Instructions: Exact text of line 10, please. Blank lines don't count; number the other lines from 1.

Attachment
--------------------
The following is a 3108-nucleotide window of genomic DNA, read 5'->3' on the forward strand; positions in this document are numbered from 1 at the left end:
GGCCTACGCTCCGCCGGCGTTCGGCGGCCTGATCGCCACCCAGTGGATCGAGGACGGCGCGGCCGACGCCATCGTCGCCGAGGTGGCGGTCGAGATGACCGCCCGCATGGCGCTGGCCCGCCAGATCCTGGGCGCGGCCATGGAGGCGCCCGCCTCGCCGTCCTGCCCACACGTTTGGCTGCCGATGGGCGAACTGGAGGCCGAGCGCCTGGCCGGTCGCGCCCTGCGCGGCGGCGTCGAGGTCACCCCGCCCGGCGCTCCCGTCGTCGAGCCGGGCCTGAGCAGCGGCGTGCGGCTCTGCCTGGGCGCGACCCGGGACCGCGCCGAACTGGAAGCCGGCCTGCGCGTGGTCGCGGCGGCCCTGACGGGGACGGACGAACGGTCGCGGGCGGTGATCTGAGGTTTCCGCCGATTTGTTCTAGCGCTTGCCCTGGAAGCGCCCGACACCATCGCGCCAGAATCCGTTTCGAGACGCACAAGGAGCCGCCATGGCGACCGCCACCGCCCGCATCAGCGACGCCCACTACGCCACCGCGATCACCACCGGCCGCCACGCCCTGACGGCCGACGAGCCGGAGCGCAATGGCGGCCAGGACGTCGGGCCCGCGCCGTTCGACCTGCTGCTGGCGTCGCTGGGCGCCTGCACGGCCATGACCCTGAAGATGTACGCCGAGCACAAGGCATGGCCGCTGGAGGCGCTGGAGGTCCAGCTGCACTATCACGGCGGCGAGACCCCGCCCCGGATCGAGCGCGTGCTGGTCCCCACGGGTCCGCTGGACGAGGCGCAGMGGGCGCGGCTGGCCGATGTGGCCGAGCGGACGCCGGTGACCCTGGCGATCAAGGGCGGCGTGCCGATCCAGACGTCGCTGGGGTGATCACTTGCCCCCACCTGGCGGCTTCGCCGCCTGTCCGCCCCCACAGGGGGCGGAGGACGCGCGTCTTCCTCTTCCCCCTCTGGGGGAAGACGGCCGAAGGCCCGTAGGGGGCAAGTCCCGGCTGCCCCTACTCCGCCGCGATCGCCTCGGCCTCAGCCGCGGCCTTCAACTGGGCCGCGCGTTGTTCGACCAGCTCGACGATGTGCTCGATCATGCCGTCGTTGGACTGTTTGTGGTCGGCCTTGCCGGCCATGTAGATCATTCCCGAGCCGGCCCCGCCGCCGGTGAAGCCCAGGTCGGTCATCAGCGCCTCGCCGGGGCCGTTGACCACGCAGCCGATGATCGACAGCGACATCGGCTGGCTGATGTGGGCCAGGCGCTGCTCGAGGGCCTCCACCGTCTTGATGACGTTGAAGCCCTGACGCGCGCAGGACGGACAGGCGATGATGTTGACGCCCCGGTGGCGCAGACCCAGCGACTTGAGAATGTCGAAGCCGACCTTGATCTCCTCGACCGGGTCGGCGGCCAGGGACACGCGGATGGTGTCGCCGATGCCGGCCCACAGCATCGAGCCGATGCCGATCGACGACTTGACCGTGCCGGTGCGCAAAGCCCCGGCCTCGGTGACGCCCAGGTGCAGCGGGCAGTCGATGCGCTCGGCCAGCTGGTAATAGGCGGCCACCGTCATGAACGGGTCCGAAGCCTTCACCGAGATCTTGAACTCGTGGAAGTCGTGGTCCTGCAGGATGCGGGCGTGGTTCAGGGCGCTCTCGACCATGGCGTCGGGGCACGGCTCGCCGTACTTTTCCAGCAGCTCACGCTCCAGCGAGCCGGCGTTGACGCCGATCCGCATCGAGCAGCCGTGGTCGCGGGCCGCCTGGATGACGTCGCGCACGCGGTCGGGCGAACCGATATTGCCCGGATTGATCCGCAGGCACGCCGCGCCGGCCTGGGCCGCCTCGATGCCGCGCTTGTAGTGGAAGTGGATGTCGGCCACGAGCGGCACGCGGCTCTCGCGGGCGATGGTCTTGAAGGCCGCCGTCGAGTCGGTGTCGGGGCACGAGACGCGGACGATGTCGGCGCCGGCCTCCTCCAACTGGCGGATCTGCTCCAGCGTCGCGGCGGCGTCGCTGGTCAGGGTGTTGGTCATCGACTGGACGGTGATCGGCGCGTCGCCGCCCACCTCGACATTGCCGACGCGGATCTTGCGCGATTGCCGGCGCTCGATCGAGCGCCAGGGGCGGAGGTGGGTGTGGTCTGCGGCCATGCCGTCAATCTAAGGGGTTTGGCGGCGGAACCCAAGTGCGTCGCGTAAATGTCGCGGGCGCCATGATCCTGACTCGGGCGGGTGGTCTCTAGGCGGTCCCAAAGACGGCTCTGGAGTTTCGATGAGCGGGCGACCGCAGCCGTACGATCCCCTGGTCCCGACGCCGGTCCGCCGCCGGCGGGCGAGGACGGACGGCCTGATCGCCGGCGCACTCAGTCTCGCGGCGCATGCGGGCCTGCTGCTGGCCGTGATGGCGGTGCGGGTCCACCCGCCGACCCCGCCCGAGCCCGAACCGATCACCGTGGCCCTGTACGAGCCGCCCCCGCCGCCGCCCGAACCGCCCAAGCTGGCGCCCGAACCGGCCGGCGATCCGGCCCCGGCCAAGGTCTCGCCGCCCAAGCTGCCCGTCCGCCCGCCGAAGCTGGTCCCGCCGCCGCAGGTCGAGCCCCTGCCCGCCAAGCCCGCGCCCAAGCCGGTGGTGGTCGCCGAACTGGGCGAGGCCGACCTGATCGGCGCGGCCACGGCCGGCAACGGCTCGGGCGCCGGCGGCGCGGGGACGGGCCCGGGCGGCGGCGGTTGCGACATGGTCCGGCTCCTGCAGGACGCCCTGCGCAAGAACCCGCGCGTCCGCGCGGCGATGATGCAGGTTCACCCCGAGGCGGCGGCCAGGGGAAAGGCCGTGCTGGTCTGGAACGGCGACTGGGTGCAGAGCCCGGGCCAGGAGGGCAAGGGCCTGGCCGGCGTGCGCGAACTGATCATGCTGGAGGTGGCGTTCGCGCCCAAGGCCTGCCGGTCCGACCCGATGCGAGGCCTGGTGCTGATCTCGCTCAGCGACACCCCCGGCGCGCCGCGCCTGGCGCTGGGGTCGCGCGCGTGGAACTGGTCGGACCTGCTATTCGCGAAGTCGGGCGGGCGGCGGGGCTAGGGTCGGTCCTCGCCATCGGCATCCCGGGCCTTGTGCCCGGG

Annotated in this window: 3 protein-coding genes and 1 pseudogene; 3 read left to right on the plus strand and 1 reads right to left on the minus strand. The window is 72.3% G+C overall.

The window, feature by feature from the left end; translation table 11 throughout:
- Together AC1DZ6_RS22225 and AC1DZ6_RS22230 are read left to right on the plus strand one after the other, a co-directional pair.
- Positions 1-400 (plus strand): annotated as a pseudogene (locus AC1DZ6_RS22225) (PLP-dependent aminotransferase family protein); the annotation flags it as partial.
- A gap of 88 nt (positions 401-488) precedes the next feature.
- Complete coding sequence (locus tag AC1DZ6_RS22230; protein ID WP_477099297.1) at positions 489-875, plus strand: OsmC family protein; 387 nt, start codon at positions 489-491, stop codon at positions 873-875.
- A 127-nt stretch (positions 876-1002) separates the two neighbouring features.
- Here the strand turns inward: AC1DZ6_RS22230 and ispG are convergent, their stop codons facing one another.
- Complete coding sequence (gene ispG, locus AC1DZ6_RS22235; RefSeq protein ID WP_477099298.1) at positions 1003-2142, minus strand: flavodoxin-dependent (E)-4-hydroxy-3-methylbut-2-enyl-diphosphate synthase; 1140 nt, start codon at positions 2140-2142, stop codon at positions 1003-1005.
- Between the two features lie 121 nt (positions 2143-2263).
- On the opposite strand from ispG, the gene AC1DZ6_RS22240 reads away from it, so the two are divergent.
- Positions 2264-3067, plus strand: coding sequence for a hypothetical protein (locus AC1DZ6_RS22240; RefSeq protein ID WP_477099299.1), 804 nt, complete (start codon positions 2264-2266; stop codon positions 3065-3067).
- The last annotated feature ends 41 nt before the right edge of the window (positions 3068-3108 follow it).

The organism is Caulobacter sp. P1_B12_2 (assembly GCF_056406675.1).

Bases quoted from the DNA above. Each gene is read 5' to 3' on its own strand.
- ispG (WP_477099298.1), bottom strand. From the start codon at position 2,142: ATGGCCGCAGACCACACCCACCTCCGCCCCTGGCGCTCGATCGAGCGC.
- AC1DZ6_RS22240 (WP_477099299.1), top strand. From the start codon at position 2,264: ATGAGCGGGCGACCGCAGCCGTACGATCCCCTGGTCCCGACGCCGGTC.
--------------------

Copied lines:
- Here the strand turns inward: AC1DZ6_RS22230 and ispG are convergent, their stop codons facing one another.